From: Lisa Dusseault (email@example.com)
Date: Sun Dec 31 2000 - 17:53:39 PST
> William Gibson, for "Neuromancer" (in 1974!), is pretty
> impressive even though
> we don't yet have fully interactive 3D interfaces for
> everyday use. We're
> there for gaming in Quake Arena et al.
Neuromancer was written in 1983 and granted the Hugo in 1985, not 1974,
so you're granting him an extra decade of prescience. Not that I feel
Gibson deserves marks for that; in fact he was pretty poor. The worst
idea was that getting hurt in VR would hurt you IRL. WTF? But even
more damning than that; Gibson wasn't even original in his prescience.
It's pretty common to think that Gibson invented this stuff, but he
didn't. Vinge wrote "True Names" in 1980: this had much better VR
metaphor-for-reality stuff, that predated Gibson by 5 years.
What I will grant Gibson true credit for is originality of tone,
attitude, the gritty punk approach to the technology. As a pure
technology or society predictor though, poor marks for both originality
> Bruce Sterling and Neal Stephenson have some very telling
> examinations of
> current and near future sociotechnical society, but nothing
> like the lead that
> Gibson had.
Stephenson wrote some pretty great books, I loved Snow Crash (1992) so
much I convinced my boss to buy a copy for everybody on the Web Server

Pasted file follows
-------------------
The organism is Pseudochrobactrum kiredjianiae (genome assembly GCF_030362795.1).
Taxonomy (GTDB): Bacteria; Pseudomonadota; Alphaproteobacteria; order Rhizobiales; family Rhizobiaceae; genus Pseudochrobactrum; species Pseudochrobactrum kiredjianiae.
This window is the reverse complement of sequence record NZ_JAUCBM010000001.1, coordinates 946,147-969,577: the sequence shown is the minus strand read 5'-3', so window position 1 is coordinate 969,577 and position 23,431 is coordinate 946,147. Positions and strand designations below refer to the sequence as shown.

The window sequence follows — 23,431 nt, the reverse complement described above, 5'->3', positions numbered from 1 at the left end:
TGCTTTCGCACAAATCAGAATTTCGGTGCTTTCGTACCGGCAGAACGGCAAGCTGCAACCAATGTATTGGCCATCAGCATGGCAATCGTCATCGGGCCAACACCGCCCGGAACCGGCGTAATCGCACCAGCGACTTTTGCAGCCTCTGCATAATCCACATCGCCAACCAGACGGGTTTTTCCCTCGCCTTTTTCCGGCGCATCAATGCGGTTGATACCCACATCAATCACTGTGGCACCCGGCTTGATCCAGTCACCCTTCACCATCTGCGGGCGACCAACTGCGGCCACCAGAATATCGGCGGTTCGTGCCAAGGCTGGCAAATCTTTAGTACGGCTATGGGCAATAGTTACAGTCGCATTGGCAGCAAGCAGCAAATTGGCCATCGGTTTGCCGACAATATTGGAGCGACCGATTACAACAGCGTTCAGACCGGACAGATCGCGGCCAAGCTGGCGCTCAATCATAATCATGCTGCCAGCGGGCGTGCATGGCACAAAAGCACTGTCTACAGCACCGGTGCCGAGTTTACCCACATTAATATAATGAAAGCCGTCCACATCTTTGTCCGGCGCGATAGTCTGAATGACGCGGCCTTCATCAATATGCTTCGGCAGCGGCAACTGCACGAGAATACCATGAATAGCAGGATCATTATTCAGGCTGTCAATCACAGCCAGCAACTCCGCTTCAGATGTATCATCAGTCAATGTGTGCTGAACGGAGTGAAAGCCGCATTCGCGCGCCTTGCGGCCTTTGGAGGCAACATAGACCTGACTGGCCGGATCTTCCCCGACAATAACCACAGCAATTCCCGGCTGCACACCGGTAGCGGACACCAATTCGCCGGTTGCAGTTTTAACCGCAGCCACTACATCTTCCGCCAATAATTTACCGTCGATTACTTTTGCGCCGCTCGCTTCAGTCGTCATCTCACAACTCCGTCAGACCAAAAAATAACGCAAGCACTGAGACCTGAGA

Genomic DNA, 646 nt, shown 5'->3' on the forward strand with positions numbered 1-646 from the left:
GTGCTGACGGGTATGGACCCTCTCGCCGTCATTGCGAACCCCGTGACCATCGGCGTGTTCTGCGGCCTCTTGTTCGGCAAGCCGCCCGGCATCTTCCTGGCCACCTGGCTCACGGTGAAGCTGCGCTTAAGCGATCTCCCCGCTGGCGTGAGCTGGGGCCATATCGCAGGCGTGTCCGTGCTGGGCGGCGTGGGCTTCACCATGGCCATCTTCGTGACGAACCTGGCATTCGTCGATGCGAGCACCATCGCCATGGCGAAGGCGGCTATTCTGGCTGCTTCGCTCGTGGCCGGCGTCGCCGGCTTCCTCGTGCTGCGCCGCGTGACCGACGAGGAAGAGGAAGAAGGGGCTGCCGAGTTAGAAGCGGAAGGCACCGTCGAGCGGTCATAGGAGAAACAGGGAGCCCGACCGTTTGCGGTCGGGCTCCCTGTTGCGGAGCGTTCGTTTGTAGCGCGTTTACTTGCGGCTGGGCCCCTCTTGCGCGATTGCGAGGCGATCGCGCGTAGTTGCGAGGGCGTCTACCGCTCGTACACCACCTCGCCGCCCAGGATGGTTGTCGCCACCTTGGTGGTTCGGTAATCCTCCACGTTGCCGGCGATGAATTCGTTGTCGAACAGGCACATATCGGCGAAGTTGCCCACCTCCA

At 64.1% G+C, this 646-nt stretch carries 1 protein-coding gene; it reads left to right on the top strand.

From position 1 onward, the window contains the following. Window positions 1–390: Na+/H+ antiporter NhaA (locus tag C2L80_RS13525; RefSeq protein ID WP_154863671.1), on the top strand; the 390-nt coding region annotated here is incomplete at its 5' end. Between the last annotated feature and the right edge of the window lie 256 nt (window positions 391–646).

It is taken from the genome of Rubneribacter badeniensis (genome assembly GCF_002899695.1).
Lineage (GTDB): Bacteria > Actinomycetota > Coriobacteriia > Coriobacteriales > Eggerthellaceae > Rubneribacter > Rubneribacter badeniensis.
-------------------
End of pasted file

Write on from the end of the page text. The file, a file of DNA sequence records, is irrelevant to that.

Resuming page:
team (in 1995). But I'm about to trash it as original prescience
anyway. The Metaverse is an obvious descendant of previous cyberspace
concepts. He improved it somewhat by making it just a fun place to play
games and interact with other people, rather than a metaphorical
construct, a la Gibson.
- The concept that it takes time to get from A to B is pretty
non-sensical. Yes I agree there are games like Ultima Online that make
you travel within the Ultima world, but that's different: the rules are
written by one organization which controls the laws your character
abides by. In a real distributed VR system, where different parts of
the "world" are written and hosted by independent organizations, you go
to a new place by typing in the address (e.g. a URL).
- The title-virus itself is problematic. It made me cringe when I read
about a virus that put people into comas just by displaying a certain
"snow" pattern on (part of!) their screen.
- I just ran across the most prescient paragraph in Snow Crash (p78):
"Yo, Y.T. ," Roadkill says, " 'sup?"
" 'Sup with you?"
"Surfing the Tura. 'Sup with you?"
"Maxing the Clink."
Sound like a beer ad you might've heard?
What year is Snow Crash supposed to occur in anyway? I can't find the
supposed 'current year' anywhere.
Other authors who predicted stuff for around 2000 included John Brunner
and Orson Scott Card. John Brunner is much less well known than he
deserves to be. The Shockwave Rider (1975!) and Stand On Zanzibar are
both pessimistic, but more prescient than Gibson. Hey, Shockwave Rider
even predicted an online service called Oracle :)
Brunner's use of computers is pretty good: although they're the size of
desks, not desktops (let alone laptops!) the computers do